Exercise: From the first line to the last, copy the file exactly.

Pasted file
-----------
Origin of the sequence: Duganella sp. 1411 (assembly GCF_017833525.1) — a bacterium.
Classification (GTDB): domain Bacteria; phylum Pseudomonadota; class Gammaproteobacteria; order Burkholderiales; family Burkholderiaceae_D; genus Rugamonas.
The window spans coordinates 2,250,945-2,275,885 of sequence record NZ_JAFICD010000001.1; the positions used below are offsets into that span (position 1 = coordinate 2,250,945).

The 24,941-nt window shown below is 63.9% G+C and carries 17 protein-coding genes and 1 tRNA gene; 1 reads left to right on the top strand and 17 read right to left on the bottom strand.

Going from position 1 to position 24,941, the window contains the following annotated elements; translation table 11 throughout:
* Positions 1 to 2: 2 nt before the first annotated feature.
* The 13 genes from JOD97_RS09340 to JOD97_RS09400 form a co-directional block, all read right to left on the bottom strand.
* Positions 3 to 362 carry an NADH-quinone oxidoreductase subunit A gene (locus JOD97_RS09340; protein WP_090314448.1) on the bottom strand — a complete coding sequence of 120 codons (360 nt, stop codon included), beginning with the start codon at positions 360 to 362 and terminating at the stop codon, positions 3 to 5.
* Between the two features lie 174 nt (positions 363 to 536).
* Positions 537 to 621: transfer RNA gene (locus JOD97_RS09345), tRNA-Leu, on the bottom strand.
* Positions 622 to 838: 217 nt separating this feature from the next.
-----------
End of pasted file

Origin of the sequence: Duganella sp. 1411 (assembly GCF_017833525.1) — a bacterium.
Classification (GTDB): domain Bacteria; phylum Pseudomonadota; class Gammaproteobacteria; order Burkholderiales; family Burkholderiaceae_D; genus Rugamonas.
The window spans coordinates 2,250,945-2,275,885 of sequence record NZ_JAFICD010000001.1; the positions used below are offsets into that span (position 1 = coordinate 2,250,945).

The 24,941-nt window shown below is 63.9% G+C and carries 17 protein-coding genes and 1 tRNA gene; 1 reads left to right on the top strand and 17 read right to left on the bottom strand.

Going from position 1 to position 24,941, the window contains the following annotated elements; translation table 11 throughout:
* Positions 1 to 2: 2 nt before the first annotated feature.
* The 13 genes from JOD97_RS09340 to JOD97_RS09400 form a co-directional block, all read right to left on the bottom strand.
* Positions 3 to 362 carry an NADH-quinone oxidoreductase subunit A gene (locus JOD97_RS09340; protein WP_090314448.1) on the bottom strand — a complete coding sequence of 120 codons (360 nt, stop codon included), beginning with the start codon at positions 360 to 362 and terminating at the stop codon, positions 3 to 5.
* Between the two features lie 174 nt (positions 363 to 536).
* Positions 537 to 621: transfer RNA gene (locus JOD97_RS09345), tRNA-Leu, on the bottom strand.
* Positions 622 to 838: 217 nt separating this feature from the next.